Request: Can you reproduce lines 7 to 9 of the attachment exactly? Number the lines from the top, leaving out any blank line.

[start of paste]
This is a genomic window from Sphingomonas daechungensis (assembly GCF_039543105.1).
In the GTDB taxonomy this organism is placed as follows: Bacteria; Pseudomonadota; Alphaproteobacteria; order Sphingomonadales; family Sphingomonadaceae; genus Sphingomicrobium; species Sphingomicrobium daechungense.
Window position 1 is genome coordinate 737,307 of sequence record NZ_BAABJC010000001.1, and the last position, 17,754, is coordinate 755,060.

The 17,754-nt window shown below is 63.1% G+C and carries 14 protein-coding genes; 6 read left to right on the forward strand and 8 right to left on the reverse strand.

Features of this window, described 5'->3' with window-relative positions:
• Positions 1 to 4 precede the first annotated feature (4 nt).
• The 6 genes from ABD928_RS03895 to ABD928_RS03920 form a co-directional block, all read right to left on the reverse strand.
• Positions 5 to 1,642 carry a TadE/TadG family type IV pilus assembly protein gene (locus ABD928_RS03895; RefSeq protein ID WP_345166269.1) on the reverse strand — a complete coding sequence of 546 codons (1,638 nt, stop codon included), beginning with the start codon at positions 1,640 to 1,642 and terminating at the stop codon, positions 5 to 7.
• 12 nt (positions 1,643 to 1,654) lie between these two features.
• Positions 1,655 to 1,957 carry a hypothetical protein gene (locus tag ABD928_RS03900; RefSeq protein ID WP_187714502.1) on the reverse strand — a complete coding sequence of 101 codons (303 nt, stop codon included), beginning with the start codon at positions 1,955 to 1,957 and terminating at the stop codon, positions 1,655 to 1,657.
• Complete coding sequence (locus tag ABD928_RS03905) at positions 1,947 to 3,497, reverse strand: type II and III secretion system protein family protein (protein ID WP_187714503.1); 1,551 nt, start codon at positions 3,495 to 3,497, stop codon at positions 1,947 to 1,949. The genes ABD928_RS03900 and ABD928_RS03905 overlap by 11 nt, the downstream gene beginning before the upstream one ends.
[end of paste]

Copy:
• The 6 genes from ABD928_RS03895 to ABD928_RS03920 form a co-directional block, all read right to left on the reverse strand.
• Positions 5 to 1,642 carry a TadE/TadG family type IV pilus assembly protein gene (locus ABD928_RS03895; RefSeq protein ID WP_345166269.1) on the reverse strand — a complete coding sequence of 546 codons (1,638 nt, stop codon included), beginning with the start codon at positions 1,640 to 1,642 and terminating at the stop codon, positions 5 to 7.
• 12 nt (positions 1,643 to 1,654) lie between these two features.